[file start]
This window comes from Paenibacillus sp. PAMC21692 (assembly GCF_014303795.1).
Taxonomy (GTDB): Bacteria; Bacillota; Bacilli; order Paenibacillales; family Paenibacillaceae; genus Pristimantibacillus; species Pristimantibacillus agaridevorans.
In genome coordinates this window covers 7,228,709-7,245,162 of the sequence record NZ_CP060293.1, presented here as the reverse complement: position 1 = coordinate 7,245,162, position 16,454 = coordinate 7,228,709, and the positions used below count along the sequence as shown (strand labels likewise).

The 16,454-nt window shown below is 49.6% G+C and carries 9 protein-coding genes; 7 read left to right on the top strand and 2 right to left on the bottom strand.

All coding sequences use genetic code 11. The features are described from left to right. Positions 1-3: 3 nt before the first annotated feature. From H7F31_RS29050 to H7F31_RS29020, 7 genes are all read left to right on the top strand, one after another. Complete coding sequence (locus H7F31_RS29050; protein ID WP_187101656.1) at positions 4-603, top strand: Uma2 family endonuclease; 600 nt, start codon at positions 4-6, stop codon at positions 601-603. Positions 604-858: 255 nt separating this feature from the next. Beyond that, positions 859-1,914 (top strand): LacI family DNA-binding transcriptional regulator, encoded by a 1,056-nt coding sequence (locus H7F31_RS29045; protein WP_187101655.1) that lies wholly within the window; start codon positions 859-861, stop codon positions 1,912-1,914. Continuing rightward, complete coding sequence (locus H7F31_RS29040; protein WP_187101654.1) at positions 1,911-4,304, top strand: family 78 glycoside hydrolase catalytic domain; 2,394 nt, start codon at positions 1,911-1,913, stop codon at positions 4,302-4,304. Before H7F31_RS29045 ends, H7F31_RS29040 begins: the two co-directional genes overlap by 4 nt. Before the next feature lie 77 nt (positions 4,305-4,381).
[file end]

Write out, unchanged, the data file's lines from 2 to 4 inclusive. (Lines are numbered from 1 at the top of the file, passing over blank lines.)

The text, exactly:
Taxonomy (GTDB): Bacteria; Bacillota; Bacilli; order Paenibacillales; family Paenibacillaceae; genus Pristimantibacillus; species Pristimantibacillus agaridevorans.
In genome coordinates this window covers 7,228,709-7,245,162 of the sequence record NZ_CP060293.1, presented here as the reverse complement: position 1 = coordinate 7,245,162, position 16,454 = coordinate 7,228,709, and the positions used below count along the sequence as shown (strand labels likewise).

The 16,454-nt window shown below is 49.6% G+C and carries 9 protein-coding genes; 7 read left to right on the top strand and 2 right to left on the bottom strand.